Peter Misselbrook's Blog
Feb 13 2013 - Matthew 27:32-66 – Forsaken

Yesterday, we saw how Jesus was mocked by the Roman soldiers who had charge of him before he was led out to his crucifixion. That mockery continued as he hung dying upon the cross. Passers-by mocked him over whom the charge was written, “This is the King of the Jews.” Those crucified with him cursed him as they hung beside him. And the Jewish leaders mocked him saying, “He saved others; he cannot save himself.” They did not see the irony in their own words; it was because he was determined to save others that he would not save himself.

There were thousands of crucifixions in Judea in the first century, but none was like this one. The sun refused to shine at mid-day and there was darkness over the land all afternoon as Jesus hung there dying. The created world seemed to lose its vitality as the one through whom all things were made was destroyed. And then, Jesus "cried out in a loud voice, 'Eli, Eli, lema sabachthani?' (which means 'My God, my God, why have you forsaken me?')." (Matthew 27:46). Jesus feels himself to be forsaken, abandoned by God, for he feels himself to be under the judgment of God. At the cross, God himself shares in the brokenness of a broken world that it might be healed.

Surely he took up our pain
and bore our suffering,
yet we considered him punished by God,
stricken by him, and afflicted.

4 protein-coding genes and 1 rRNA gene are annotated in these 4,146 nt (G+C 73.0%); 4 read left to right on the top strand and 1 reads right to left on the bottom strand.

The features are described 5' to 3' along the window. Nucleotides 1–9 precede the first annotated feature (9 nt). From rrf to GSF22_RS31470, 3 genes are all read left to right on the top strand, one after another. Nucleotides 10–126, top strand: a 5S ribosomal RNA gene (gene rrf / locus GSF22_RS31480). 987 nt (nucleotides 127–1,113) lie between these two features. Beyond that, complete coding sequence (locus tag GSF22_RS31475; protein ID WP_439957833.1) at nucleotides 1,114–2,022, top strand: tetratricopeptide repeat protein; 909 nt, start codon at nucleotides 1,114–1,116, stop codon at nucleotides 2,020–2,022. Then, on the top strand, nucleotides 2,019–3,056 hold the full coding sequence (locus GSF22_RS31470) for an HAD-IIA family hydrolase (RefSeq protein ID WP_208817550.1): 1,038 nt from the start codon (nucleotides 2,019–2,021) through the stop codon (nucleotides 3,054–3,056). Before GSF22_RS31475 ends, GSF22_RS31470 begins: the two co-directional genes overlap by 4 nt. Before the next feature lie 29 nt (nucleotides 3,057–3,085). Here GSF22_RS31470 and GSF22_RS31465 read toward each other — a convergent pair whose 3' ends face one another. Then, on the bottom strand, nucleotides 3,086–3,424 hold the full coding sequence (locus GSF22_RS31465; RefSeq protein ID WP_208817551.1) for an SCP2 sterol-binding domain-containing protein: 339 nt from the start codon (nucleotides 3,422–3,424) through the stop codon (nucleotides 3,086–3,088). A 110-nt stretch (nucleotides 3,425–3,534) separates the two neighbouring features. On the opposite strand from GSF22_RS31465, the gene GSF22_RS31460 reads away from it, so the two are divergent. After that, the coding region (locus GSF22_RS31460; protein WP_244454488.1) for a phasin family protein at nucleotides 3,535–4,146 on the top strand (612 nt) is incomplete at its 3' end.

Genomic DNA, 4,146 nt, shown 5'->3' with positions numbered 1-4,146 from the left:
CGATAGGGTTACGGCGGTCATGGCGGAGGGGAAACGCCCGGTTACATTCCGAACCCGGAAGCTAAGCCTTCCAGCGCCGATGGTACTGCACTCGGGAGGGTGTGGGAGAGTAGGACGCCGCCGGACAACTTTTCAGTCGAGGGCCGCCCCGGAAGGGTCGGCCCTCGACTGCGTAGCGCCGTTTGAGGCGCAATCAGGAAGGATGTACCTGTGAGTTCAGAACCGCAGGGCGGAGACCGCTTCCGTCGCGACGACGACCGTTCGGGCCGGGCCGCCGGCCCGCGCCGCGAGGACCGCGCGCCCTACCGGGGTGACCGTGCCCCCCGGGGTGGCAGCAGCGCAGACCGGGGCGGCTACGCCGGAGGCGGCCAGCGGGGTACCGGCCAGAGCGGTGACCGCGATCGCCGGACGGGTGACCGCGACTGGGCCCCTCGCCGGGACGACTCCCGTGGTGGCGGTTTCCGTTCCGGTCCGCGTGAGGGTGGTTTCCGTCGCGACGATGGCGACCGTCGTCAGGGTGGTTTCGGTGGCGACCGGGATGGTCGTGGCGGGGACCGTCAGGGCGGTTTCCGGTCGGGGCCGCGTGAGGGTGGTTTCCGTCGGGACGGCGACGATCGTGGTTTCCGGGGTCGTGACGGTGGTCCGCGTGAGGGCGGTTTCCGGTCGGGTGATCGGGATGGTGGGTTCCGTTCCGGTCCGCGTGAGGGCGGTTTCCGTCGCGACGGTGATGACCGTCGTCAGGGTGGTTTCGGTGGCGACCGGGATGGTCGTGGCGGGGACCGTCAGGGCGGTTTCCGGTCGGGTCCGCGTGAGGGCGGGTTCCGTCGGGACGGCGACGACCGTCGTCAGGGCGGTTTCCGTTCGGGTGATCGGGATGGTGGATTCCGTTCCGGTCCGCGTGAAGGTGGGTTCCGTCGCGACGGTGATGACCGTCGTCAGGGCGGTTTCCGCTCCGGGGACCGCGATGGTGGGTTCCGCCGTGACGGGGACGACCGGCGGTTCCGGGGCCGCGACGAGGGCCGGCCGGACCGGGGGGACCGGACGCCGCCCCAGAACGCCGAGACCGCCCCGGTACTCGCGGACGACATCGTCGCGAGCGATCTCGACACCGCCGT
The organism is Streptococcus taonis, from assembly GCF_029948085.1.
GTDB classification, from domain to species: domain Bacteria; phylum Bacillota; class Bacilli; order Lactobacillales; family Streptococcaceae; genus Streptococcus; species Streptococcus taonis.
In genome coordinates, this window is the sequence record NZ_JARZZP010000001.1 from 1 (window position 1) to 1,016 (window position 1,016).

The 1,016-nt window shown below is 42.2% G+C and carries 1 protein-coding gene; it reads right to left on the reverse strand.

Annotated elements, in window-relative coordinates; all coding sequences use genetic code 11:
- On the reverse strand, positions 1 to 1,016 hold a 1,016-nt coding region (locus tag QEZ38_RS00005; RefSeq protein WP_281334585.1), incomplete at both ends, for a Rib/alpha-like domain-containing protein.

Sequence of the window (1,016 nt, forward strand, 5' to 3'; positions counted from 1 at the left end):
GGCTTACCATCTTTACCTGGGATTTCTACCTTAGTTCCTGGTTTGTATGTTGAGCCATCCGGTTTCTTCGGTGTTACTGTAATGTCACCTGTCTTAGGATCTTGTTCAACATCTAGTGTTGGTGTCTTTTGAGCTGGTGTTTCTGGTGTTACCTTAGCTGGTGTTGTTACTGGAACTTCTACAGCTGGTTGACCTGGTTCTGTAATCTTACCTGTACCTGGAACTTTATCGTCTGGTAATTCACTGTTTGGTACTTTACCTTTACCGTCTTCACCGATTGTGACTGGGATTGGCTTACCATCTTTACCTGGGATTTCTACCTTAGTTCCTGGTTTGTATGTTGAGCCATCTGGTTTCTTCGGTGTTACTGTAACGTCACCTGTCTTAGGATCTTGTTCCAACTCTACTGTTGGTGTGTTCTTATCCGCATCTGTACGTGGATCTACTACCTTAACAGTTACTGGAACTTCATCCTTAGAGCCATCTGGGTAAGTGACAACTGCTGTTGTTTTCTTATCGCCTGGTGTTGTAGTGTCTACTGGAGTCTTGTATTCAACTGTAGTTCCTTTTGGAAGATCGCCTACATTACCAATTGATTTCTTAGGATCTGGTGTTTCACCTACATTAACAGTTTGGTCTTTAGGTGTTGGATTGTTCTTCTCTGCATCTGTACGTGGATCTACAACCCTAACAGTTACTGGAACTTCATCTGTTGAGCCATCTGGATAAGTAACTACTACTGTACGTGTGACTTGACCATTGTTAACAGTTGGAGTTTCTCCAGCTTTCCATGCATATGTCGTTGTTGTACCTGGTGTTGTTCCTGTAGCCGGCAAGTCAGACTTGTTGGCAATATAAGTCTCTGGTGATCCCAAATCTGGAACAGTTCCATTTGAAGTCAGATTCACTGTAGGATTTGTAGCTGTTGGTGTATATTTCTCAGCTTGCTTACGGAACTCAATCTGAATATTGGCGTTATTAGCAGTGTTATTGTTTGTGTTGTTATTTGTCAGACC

But he was pierced for our transgressions,
he was crushed for our iniquities;
the punishment that brought us peace was on him,
and by his wounds we are healed.
We all, like sheep, have gone astray,
each of us has turned to our own way;
and the LORD has laid on him
the iniquity of us all. (Isaiah 53:4-6)

Jesus suffered in our place. He bore the weight of our iniquity and was pierced for our transgressions. He suffered the punishment which our sins deserved; he felt himself to be "punished by God, stricken by him and afflicted." It is our iniquity that separated Jesus from the Father and that caused him to feel forsaken. He endured all of this for us that we might never be forsaken; that we might be reconciled to God. He was broken that we might be healed.

As Jesus died, the curtain in the temple was torn in two from top to bottom. This curtain separated the dwelling place of God in the holy of holies from the parts of the temple where the worshipers would meet. Jesus' separation from the Father meant that this curtain of separation was ripped open. It was as if God himself burst out of the confines of the most holy place to embrace a world of people who had been far away from him – to embrace not only the Jewish worshipers within the temple area but Gentiles also who could only stand far off, outside. It is through this one last sacrifice for sin that God and man are reconciled; nothing can ever again separate us from the love of God in Christ Jesus.

Father God, I stand in wonder at the cross. There are mysteries here that I cannot fully understand. But I do see clearly the greatness of your love for me. You loved the world so much that you did not spare your own Son. There was nothing you would not do to embrace me in your love. Help me by your Spirit to love you in return with a love that consumes every fibre of my being. Help me also to love others with the costly love you have lavished on me in the Lord Jesus – to break down barriers through your reconciling love, to forgive as I have been forgiven and to make the love of Jesus visible.